With one-in-five women estimated to experience sexual assault while in college, and a large majority of cases unreported, there has been a groundswell recently for better prevention and response, backed recently by a presidential task force. We’ll talk with local colleges and experts on sexual violence about how best to address this problem.
- Richard Perez-Pena – higher education reporter for the New York Times. He has covered campus sexual assault extensively.
- Lyn Schollett – executive director of the New Hampshire Coalition Against Domestic and Sexual Violence, which seeks to address sexual violence, domestic violence, and stalking through advocacy and prevention.
- Jane Stapleton – co-director of Prevention Innovations, a research unit at UNH that develops and evaluates strategies for addressing, preventing, and documenting sexual violence.
- Heather Lindkvist – Title IX coordinator and Clery Act compliance officer for Dartmouth College. Here's Dartmouth's new sexual assault policy.
- UNH's 2012 Unwanted Sexual Experience Survey Report
- the White House's Task Force to Protect Students from Sexual Assault: "The prevalence of rape and sexual assault at our Nation's institutions of higher education is both deeply troubling and a call to action. Studies show that about one in five women is a survivor of attempted or completed sexual violence while in college. In addition, a substantial number of men experience sexual violence during college. Although schools have made progress in addressing rape and sexual assault, more needs to be done to ensure safe, secure environments for students of higher education."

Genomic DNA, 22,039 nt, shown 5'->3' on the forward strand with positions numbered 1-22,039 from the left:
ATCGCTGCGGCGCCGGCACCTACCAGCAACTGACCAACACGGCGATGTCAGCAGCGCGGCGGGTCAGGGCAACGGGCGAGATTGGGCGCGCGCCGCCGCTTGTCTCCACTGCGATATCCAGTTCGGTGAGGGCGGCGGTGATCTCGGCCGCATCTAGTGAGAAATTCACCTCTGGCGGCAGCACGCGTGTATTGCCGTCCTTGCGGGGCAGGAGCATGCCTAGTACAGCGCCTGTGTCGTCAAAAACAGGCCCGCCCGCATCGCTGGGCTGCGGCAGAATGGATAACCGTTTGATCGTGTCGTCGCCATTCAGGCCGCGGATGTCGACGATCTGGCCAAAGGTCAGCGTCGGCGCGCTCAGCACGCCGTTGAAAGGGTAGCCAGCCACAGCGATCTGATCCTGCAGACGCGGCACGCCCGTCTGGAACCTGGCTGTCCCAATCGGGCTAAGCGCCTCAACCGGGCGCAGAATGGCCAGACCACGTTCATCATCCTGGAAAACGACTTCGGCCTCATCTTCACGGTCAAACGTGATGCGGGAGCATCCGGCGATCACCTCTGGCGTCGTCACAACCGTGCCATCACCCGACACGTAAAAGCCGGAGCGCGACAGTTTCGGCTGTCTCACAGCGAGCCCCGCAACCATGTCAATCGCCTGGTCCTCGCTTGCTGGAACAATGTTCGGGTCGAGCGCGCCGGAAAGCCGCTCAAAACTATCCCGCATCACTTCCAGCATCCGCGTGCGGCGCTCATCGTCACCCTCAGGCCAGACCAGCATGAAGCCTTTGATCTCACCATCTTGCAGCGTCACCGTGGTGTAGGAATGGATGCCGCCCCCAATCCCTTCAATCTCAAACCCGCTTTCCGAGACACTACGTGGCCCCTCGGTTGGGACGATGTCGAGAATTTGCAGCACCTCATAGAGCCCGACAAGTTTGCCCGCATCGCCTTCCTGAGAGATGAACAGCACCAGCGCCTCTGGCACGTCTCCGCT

- Sexual assault prevention efforts: "Mostly it is common sense: If a drunk young man at a party is pawing a drunk young woman, then someone nearby (the bystander) needs to step in (intervene) and get one of them out of there."
- Center for Public Integrity's report on Sexual Assault on Campus: "Students found "responsible" for sexual assaults on campus often face little or no punishment from school judicial systems, while their victims' lives are frequently turned upside down, according to a year-long investigation by the Center for Public Integrity. Administrators believe the sanctions administered by the college judiciary system are a thoughtful way to hold abusive students accountable, but the Center's probe has discovered that "responsible" findings rarely lead to tough punishments like expulsion — even in cases involving alleged repeat offenders."